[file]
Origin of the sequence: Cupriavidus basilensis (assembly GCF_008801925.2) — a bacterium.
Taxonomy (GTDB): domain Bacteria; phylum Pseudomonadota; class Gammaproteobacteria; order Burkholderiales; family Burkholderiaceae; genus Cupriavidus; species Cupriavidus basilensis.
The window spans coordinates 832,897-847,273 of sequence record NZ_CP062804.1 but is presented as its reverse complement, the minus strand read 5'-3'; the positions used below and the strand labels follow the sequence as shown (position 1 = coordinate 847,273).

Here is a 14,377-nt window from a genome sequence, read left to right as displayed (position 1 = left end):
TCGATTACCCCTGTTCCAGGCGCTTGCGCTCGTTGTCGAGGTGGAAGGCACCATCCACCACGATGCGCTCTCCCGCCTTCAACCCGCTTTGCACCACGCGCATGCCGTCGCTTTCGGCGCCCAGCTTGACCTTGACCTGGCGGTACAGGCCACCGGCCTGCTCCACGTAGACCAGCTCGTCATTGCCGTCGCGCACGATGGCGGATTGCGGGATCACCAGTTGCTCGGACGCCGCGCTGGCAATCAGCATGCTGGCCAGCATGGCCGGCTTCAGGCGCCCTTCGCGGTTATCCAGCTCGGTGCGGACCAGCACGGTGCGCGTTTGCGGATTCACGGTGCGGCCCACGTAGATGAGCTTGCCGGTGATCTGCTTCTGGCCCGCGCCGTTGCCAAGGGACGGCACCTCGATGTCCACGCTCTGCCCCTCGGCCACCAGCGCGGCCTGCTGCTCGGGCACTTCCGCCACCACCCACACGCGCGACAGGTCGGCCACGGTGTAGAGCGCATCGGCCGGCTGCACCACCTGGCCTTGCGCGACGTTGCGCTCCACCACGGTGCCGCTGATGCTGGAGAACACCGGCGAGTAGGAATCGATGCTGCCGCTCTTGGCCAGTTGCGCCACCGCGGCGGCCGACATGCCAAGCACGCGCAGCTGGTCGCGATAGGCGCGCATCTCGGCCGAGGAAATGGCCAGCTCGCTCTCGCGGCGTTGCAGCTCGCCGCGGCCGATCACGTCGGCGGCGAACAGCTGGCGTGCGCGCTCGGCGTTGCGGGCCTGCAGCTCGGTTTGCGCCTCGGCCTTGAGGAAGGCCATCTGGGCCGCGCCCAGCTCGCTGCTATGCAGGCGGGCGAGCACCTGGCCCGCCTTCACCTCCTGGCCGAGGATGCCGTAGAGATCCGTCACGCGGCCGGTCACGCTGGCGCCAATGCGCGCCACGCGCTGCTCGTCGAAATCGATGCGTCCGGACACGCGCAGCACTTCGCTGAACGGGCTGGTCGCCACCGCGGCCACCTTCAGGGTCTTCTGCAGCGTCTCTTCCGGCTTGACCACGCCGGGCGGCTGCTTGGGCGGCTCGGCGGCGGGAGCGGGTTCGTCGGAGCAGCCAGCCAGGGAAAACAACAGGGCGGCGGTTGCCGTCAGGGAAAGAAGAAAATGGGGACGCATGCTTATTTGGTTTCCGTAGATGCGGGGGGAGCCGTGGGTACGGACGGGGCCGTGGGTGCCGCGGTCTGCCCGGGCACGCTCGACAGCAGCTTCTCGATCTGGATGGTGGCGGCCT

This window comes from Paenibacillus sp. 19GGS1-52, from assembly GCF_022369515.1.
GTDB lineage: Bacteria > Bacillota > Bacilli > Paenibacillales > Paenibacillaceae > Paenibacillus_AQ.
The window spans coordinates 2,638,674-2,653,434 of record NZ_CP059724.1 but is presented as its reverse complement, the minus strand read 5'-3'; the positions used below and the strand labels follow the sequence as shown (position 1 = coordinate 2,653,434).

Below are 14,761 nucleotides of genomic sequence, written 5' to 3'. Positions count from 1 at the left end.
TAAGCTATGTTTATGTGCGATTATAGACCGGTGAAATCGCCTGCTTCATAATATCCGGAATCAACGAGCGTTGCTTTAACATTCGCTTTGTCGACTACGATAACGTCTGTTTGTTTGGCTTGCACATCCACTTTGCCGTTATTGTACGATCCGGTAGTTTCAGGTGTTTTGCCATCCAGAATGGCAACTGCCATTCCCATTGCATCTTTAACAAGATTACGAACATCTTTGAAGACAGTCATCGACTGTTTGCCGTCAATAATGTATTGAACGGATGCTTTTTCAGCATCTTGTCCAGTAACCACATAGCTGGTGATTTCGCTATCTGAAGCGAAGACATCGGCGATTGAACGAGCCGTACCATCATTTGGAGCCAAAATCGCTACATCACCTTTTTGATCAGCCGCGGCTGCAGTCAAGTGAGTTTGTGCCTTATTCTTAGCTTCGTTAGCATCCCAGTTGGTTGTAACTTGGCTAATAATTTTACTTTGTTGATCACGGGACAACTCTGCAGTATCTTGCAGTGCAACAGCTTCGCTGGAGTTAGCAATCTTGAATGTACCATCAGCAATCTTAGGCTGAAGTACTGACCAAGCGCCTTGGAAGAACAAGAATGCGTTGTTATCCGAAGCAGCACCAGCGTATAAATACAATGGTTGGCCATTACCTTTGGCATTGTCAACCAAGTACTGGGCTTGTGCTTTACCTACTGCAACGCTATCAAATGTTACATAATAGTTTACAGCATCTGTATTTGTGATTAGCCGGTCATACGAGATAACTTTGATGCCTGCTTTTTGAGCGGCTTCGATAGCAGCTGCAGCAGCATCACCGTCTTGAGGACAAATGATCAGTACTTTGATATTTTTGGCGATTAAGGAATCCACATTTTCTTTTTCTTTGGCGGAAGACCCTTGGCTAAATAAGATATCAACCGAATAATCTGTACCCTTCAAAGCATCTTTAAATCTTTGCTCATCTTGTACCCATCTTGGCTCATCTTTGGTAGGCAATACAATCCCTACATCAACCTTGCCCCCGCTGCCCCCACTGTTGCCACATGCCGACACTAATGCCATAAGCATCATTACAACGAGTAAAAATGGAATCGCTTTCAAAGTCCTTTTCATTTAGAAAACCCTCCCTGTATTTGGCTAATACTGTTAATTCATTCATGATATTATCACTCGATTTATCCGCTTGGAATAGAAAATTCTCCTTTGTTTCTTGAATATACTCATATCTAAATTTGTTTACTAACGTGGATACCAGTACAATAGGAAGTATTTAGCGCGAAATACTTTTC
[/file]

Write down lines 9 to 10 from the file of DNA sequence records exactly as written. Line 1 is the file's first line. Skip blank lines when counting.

Below are 14,761 nucleotides of genomic sequence, written 5' to 3'. Positions count from 1 at the left end.
TAAGCTATGTTTATGTGCGATTATAGACCGGTGAAATCGCCTGCTTCATAATATCCGGAATCAACGAGCGTTGCTTTAACATTCGCTTTGTCGACTACGATAACGTCTGTTTGTTTGGCTTGCACATCCACTTTGCCGTTATTGTACGATCCGGTAGTTTCAGGTGTTTTGCCATCCAGAATGGCAACTGCCATTCCCATTGCATCTTTAACAAGATTACGAACATCTTTGAAGACAGTCATCGACTGTTTGCCGTCAATAATGTATTGAACGGATGCTTTTTCAGCATCTTGTCCAGTAACCACATAGCTGGTGATTTCGCTATCTGAAGCGAAGACATCGGCGATTGAACGAGCCGTACCATCATTTGGAGCCAAAATCGCTACATCACCTTTTTGATCAGCCGCGGCTGCAGTCAAGTGAGTTTGTGCCTTATTCTTAGCTTCGTTAGCATCCCAGTTGGTTGTAACTTGGCTAATAATTTTACTTTGTTGATCACGGGACAACTCTGCAGTATCTTGCAGTGCAACAGCTTCGCTGGAGTTAGCAATCTTGAATGTACCATCAGCAATCTTAGGCTGAAGTACTGACCAAGCGCCTTGGAAGAACAAGAATGCGTTGTTATCCGAAGCAGCACCAGCGTATAAATACAATGGTTGGCCATTACCTTTGGCATTGTCAACCAAGTACTGGGCTTGTGCTTTACCTACTGCAACGCTATCAAATGTTACATAATAGTTTACAGCATCTGTATTTGTGATTAGCCGGTCATACGAGATAACTTTGATGCCTGCTTTTTGAGCGGCTTCGATAGCAGCTGCAGCAGCATCACCGTCTTGAGGACAAATGATCAGTACTTTGATATTTTTGGCGATTAAGGAATCCACATTTTCTTTTTCTTTGGCGGAAGACCCTTGGCTAAATAAGATATCAACCGAATAATCTGTACCCTTCAAAGCATCTTTAAATCTTTGCTCATCTTGTACCCATCTTGGCTCATCTTTGGTAGGCAATACAATCCCTACATCAACCTTGCCCCCGCTGCCCCCACTGTTGCCACATGCCGACACTAATGCCATAAGCATCATTACAACGAGTAAAAATGGAATCGCTTTCAAAGTCCTTTTCATTTAGAAAACCCTCCCTGTATTTGGCTAATACTGTTAATTCATTCATGATATTATCACTCGATTTATCCGCTTGGAATAGAAAATTCTCCTTTGTTTCTTGAATATACTCATATCTAAATTTGTTTACTAACGTGGATACCAGTACAATAGGAAGTATTTAGCGCGAAATACTTTTC